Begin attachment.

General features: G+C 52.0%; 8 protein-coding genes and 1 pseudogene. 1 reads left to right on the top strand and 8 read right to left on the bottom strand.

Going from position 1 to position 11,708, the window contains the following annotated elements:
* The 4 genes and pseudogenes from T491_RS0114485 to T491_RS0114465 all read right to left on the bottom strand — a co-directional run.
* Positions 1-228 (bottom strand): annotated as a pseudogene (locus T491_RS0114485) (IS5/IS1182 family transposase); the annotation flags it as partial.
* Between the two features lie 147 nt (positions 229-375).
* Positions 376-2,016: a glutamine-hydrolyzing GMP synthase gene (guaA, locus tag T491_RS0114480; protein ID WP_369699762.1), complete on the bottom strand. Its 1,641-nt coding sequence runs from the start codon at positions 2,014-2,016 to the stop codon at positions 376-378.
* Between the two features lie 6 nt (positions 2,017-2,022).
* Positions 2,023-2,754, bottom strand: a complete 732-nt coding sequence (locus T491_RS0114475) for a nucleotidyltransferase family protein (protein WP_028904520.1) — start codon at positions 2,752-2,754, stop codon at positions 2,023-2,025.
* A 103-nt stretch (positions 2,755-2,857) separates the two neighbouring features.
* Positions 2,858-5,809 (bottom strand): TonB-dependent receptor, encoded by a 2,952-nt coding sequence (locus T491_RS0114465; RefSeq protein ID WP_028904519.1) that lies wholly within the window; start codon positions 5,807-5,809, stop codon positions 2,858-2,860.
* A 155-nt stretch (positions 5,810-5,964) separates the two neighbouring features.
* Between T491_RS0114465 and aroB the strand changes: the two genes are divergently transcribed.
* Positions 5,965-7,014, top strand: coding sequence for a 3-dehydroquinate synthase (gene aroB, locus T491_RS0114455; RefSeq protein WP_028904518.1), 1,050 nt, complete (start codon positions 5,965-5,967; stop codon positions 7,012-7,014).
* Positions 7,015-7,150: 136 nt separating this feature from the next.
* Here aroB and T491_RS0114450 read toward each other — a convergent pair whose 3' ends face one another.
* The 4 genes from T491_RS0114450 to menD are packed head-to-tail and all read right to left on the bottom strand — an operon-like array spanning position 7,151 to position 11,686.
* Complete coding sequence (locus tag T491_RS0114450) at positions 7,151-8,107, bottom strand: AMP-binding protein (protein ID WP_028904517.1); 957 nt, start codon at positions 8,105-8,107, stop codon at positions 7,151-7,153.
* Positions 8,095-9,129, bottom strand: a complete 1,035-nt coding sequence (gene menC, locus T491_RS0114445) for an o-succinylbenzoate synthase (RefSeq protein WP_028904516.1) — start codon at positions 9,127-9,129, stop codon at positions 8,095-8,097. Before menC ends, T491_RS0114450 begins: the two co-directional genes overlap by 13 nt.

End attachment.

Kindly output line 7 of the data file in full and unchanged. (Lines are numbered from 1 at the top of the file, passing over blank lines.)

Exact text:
* Between the two features lie 6 nt (positions 2,017-2,022).